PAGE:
Although opinion on Abe's legacy is divided due to allegations he abused his power for personal gain, Kishida held a fully taxpayer-funded state funeral for the former leader in September without Diet deliberations, triggering a strong backlash from the public.

Moreover, some ministers have been forced to resign since October due to close links to the Unification Church, gaffes or political funds-related scandals, exacting a heavy toll on Kishida's government.

In the latest survey by Kyodo News in December, the support rate for Kishida's Cabinet stood at 33.1 percent, the lowest level since its launch in October 2021, nearing what is widely seen as the "danger level" of 30 percent.

Once the regular parliamentary session begins in January, the Kishida administration will likely face challenges, with the opposition bloc ready to resume their offensive against scandal-tainted ministers and LDP members.

An idea is being floated to replace several government members who might be caught up in scandals before the start of the Diet session, government sources said.

But Masahiro Iwasaki, a political science professor at Nihon University, said Kishida would not carry out a large-scale Cabinet reshuffle, which would be the first since August, as it could pose a high risk.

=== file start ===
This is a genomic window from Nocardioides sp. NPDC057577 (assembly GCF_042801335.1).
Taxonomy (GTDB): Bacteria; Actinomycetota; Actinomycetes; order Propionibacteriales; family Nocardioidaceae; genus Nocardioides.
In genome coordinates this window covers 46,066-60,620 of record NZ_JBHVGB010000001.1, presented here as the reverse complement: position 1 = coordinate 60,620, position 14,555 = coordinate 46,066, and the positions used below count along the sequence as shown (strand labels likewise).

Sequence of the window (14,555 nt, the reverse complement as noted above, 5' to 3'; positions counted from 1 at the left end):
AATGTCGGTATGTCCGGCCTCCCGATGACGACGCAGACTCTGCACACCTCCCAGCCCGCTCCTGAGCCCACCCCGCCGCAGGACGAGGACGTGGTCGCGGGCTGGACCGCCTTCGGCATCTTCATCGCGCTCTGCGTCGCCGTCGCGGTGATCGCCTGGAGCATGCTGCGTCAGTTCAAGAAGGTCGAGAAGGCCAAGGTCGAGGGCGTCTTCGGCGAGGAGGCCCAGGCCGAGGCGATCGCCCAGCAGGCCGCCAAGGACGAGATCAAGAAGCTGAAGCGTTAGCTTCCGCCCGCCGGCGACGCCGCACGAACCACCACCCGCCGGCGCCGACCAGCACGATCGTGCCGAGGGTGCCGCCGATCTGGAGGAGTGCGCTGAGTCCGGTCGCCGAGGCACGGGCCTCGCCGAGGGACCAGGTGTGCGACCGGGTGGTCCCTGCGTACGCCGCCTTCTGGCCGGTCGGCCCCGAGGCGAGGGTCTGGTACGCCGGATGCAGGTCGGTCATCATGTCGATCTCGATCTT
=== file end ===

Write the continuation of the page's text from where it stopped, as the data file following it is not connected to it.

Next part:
Kishida is apparently "fed up with picking dangerous figures," the professor said.

In the spring, local elections, including those for governors, mayors and assembly members, are slated to be held across the country in a test for Kishida.

Should the LDP fail to garner public support in the elections, Kishida would surely lose his political clout and calls for him to step down would grow, jeopardizing his chance at achieving his cherished goal of chairing the G-7 summit in Hiroshima, pundits said.

Once through the local elections, held every four years, the G-7 summit in Hiroshima, scheduled for three days from May 19, will be the highlight of Kishida's political calendar in 2023.